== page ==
A Robust Automated Image-Based Phenotyping Method for Rapid Vegetative Screening of Wheat Germplasm for Nitrogen Use Efficiency
AuthorNguyen, GN; Maharjan, P; Maphosa, L; Vakani, J; Thoday-Kennedy, E; Kant, S
Source TitleFrontiers in Plant Science
PublisherFRONTIERS MEDIA SA
University of Melbourne Author/sKant, Surya
AffiliationVeterinary and Agricultural Sciences
Document TypeJournal Article
CitationsNguyen, G. N., Maharjan, P., Maphosa, L., Vakani, J., Thoday-Kennedy, E. & Kant, S. (2019). A Robust Automated Image-Based Phenotyping Method for Rapid Vegetative Screening of Wheat Germplasm for Nitrogen Use Efficiency. FRONTIERS IN PLANT SCIENCE, 10, https://doi.org/10.3389/fpls.2019.01372.
Access StatusOpen Access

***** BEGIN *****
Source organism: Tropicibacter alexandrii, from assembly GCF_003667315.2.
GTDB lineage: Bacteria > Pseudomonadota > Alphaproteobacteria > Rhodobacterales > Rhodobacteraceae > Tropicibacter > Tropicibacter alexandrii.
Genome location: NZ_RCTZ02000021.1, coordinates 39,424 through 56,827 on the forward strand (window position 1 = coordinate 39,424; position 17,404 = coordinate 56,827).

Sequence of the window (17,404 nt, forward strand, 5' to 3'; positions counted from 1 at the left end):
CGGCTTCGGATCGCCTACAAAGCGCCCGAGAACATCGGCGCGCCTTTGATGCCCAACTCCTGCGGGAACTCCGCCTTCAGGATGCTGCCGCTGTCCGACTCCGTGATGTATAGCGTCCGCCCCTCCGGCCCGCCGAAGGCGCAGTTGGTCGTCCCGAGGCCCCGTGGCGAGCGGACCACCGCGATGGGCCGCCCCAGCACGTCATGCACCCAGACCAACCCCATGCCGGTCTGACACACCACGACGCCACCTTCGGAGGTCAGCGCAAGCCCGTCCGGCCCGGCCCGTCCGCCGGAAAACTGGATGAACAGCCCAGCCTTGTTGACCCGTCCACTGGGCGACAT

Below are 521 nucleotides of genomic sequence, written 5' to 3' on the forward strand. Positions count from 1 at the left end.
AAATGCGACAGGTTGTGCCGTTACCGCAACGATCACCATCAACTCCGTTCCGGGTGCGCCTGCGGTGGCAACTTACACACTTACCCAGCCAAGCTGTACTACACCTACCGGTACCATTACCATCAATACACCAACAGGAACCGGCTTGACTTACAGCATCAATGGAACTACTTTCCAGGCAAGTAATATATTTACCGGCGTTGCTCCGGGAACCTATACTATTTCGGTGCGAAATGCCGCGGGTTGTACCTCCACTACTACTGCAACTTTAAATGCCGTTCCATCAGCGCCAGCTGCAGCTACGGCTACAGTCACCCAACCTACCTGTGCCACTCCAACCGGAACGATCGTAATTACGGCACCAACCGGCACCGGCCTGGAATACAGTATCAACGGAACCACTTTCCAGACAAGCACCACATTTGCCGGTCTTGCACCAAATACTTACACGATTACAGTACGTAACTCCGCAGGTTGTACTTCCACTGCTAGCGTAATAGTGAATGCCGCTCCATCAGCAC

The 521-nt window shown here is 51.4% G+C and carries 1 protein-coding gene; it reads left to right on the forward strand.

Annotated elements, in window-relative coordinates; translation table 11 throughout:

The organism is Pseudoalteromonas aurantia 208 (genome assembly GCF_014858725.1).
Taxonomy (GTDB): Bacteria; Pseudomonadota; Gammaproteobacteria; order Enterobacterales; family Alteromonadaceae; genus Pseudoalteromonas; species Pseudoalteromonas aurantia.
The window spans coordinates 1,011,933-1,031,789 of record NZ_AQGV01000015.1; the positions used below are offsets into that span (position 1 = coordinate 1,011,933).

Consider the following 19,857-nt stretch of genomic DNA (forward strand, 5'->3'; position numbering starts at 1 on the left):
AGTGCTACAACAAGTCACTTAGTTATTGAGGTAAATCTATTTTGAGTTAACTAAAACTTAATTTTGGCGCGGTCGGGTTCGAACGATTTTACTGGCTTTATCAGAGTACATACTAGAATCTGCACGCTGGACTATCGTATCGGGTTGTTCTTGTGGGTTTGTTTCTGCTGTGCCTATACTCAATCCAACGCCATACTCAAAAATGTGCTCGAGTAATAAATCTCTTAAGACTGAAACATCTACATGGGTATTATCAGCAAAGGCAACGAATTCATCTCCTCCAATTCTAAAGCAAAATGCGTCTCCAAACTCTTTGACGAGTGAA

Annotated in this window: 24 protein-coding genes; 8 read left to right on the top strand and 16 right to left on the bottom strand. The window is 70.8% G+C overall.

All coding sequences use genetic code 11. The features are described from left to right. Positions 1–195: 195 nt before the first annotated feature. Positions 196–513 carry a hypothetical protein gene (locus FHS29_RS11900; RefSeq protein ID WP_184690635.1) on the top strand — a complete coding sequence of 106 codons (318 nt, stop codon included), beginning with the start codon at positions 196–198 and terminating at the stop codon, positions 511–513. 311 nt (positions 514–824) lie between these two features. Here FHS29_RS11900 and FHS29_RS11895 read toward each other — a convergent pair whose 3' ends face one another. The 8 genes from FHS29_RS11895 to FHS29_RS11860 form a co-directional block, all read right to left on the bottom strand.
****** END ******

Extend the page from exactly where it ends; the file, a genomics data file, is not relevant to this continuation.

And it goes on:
Nitrogen use efficiency (NUE) in crops is generally low, with more than 60% of applied nitrogen (N) being lost to the environment, which increases production costs and affects ecosystems and human habitats. To overcome these issues, the breeding of crop varieties with improved NUE is needed, requiring efficient phenotyping methods along with molecular and genetic approaches. To develop an effective phenotypic screening method, experiments on wheat varieties under various N levels were conducted in the automated phenotyping platform at Plant Phenomics Victoria, Horsham. The results from the initial experiment showed that two relative N levels-5 mM and 20 mM, designated as low and optimum N, respectively-were ideal to screen a diverse range of wheat germplasm for NUE on the automated imaging phenotyping platform. In the second experiment, estimated plant parameters such as shoot biomass and top-view area, derived from digital images, showed high correlations with phenotypic traits such as shoot biomass and leaf area seven weeks after sowing, indicating that they could be used as surrogate measures of the latter. Plant growth analysis confirmed that the estimated plant parameters from the vegetative linear growth phase determined by the "broken-stick" model could effectively differentiate the performance of wheat varieties for NUE. Based on this study, vegetative phenotypic screens should focus on selecting wheat varieties under low N conditions, which were highly correlated with biomass and grain yield at harvest. Analysis indicated a relationship between controlled and field conditions for the same varieties, suggesting that greenhouse screens could be used to prioritise a higher value germplasm for subsequent field studies. Overall, our results showed that this phenotypic screening method is highly applicable and can be applied for the identification of N-efficient wheat germplasm at the vegetative growth phase.
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